Radipole Lake and Lodmoor are perfectly situated on the south coast where spring migrant make first contact with the UK. Over the past few weeks we have been scanning the skies and staring at bushes waiting for the first wanderers to return. Chiffchaffs are the only migrants so far to have appeared although some of these sightings might involve some of our brave wintering birds which have miraculously made through the winter. Species we are still waiting for are Sand Martin, house martin and Swallows. Wheatears usually appear on Lodmoor about this time of year as well. Hopefully we'll see some in the next few days now the wind has shifted round to the south.
Luckily, some of our wintering residents have been grabbing the attention, especially our Bittern. It spends the whole day last Saturday sitting opposite a busy road and pavement oblivious to all the on looking admirers. It was even seen catching fish! The Marsh Harriers also made an appearance plus snipe numbers are particularly impressive with nearly 70 seen at one time from the visitor centre window.
We’ve been enormously busy these past weeks - heads down and noses to the grindstone - ensuring that our habitat management objectives were met in the diminishing window of winter water levels, (levels are gradually increased over the coming weeks to allow reed to flourish). The pile-up of work we’ve gradually worked through does explain our recent lack of blog action (our blog-jam?), but I pledge to henceforth keep updates as regular as notable events on the reserves dictate, and hopefully punchier than what will now follow!
Bittern have been virtually a daily record on Radipole of late, with sightings at one pool and its surrounds being unusually prolific. Encouragingly, this particular pool underwent excavation in September as part of the overall restoration of the site which bodes well for bittern extending their residency into spring and beyond - if not this year then in the not too distant future. We are yet to record a ‘boomer’ this year and should we do so it is sure to set the nerves jangling in the same expectant manner that the marsh harriers managed to grip us last summer, before the three fledglings took flight one glorious day in July.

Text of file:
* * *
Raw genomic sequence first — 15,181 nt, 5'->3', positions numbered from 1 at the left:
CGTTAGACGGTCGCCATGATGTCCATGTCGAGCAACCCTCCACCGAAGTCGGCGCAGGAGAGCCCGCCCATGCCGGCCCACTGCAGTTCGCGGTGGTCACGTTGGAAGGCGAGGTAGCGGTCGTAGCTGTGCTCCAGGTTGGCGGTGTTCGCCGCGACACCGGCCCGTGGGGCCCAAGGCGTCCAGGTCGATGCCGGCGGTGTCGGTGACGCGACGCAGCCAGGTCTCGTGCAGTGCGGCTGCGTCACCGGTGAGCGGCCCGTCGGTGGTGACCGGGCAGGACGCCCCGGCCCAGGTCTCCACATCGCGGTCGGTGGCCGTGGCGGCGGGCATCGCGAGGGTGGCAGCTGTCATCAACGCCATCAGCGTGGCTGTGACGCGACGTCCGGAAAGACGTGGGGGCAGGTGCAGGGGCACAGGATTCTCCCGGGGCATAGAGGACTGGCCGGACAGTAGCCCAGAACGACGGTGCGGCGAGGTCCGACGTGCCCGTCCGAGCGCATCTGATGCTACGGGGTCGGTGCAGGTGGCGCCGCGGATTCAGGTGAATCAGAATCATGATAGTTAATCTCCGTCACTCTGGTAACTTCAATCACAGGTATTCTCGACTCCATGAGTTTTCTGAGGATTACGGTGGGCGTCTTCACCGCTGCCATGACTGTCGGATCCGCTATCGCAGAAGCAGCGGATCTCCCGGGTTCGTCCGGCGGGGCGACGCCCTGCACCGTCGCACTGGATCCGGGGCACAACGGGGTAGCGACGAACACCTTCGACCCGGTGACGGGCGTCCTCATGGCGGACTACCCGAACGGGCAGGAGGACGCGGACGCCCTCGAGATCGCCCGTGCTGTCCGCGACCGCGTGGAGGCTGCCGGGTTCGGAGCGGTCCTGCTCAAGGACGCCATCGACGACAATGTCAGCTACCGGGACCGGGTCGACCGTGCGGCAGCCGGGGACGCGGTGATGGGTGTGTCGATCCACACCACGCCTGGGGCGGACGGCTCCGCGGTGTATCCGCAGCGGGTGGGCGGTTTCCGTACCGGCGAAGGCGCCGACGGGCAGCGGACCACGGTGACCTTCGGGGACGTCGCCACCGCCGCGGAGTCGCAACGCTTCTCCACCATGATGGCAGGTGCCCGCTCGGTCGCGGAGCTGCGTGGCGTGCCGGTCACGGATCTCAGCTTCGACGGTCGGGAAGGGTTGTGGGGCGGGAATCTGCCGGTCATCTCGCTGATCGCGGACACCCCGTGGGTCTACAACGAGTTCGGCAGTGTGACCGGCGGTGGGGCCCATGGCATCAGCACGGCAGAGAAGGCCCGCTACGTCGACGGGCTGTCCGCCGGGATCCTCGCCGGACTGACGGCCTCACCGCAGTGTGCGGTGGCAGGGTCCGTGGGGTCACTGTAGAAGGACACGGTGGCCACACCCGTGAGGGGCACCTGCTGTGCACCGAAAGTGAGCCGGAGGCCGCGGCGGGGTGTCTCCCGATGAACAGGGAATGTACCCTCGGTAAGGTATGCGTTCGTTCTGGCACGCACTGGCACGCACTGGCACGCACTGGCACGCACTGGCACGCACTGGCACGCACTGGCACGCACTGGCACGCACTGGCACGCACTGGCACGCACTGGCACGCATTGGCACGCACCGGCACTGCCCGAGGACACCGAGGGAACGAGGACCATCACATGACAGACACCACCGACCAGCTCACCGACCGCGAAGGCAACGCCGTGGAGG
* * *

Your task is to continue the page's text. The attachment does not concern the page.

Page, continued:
Despite the sustained biting winds from the north-easterly quarter, spring is gradually beginning to elbow winter aside. Celandines are beginning to flower along the verges, showing the way to the great diversity of botanical cheer that will follow in coming months -which we take great pains encourage with sympathetic management. Dunnock are in great voice and can be seen forming their complex bonds in the undergrowth. Cetti’s are at last beginning to find their full battle cry, attempting to drown out the drone of the Weymouth traffic and I wholeheartedly support them in their efforts! We are keeping ‘eyes to the skies’ in hope of our first sand martins of the decade that, by my reckoning, should be here any moment now.
STOP PRESS! Construction of the Radipole sand martin wall is to commence on Monday. We are hopeful of accommodating a few tardy stragglers after it is completed, if all goes to plan, a few weeks from now. As always ‘watch this space’!